What’s happening with the Lower Murray’s levees? Not enough, opposition MPs say
Twelve months after the River Murray floods, Adrian Pederick and Nicola Centofanti want answers about the future of the levee network that protects Murraylands farms.
Twelve months on from the River Murray floods, floodplain farmers are no closer to knowing what will happen to the network of levees that protect their livelihoods.
All but a handful of the 26 levees along the Lower Murray were either breached or overtopped during last summer’s floods, flooding more than 1200 hectares of farmland, despite a hasty effort to reinforce them.
Several failed again in September, during a wind storm.
Irrigators have been calling for a more organised long-term approach for the better part of a year.
That was not good enough, state MP Adrian Pederick said.
“The (state) government were happy to fly in to flood affected areas and take selfies when the river was flooding, but since the water has receded they have been missing in action,” he said.
“The government needs to come up with a clear plan for the levees moving forward, which includes factors like what height the levees should be built to and maintained at, what clay sources are suitable and the funding arrangements.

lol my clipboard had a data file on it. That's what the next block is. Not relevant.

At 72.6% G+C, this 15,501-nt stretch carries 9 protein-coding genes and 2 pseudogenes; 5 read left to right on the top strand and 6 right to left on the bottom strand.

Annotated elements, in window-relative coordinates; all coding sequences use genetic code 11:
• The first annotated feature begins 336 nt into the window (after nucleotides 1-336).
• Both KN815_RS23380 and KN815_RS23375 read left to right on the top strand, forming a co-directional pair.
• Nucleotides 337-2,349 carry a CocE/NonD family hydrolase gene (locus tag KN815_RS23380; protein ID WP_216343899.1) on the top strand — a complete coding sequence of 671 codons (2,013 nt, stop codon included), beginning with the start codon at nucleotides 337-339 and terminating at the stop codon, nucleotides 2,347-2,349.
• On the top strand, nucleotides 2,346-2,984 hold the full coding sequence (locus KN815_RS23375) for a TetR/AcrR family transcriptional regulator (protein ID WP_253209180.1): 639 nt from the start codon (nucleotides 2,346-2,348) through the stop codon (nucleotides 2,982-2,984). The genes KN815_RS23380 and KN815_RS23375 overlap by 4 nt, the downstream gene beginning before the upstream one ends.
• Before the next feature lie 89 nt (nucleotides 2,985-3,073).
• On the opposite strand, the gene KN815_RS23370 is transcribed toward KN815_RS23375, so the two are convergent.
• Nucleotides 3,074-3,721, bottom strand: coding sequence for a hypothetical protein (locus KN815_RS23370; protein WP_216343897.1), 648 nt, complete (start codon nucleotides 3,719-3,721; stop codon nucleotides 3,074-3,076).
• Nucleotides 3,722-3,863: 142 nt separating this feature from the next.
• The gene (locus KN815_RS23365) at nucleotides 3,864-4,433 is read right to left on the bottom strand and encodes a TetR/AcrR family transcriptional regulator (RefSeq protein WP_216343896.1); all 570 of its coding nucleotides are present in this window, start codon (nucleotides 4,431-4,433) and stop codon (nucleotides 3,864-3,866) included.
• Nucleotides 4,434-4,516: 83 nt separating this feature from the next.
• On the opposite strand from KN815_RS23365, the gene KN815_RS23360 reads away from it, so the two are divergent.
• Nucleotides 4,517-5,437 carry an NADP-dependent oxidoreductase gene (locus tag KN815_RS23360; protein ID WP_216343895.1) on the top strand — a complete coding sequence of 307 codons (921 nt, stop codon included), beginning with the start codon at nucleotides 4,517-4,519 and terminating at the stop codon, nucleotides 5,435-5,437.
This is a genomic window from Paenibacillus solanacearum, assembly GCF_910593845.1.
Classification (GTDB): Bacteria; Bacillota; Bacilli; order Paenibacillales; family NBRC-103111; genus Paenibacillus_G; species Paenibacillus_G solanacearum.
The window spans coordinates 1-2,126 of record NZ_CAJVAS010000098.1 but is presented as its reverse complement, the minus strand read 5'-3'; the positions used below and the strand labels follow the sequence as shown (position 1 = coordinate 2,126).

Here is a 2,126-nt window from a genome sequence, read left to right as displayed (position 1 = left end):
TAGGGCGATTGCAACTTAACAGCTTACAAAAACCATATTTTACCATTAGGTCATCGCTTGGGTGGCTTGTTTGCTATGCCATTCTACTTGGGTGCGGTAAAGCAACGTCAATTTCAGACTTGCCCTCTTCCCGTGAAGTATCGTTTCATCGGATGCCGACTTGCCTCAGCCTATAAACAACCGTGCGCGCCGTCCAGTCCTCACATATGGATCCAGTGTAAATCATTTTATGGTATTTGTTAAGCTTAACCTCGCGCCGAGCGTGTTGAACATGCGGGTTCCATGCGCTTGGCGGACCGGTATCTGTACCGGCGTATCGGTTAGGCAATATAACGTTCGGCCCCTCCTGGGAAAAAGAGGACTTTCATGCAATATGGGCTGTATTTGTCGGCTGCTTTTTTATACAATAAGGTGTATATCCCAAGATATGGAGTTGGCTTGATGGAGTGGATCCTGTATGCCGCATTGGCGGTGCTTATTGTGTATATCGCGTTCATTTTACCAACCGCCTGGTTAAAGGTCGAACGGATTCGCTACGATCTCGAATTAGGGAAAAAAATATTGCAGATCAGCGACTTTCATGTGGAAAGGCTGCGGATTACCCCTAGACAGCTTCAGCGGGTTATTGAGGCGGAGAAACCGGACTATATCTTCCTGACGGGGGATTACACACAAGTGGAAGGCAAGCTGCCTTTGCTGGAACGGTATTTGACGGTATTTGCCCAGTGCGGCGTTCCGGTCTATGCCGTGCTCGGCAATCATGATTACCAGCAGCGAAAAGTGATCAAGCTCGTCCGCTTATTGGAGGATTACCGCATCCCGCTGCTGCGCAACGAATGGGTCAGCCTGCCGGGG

“Landowners along the 110 kilometres of levees need assurance the government has a plan going forward to better manage flooding events in the future, (and) certainty they will be able to operate their businesses in the years to come.”
Opposition water and River Murray spokeswoman Nicola Centofanti said the state and federal governments had already committed to spending $6 million improving levee bank management on the River Murray and Gawler River last June, as part of a new Disaster Ready Fund.
She struggled to understand why the project had not been a higher priority.
Levee bank improvements will be three-year project
In a statement, Deputy Premier Susan Close said work had begun on a three-year project to improve the management of government and privately owned levees in priority areas.
The government would first collect improved state-wide data; then update regulatory frameworks.
Finally, it would “(develop) a levee bank management and maintenance regime for River Murray levee banks upstream (sic) of Mannum” in consultation with river councils.
“Field inspections of the damaged levees in the Lower Murray Reclaimed Irrigation Area continue with reinforcement of levee stabilisation works, where required, being prioritised,” she said.
“Support for producers affected by the floods remains available.”
More information: www.pir.sa.gov.au.
Stories create community. Help Murray Bridge News tell our community’s stories by subscribing today.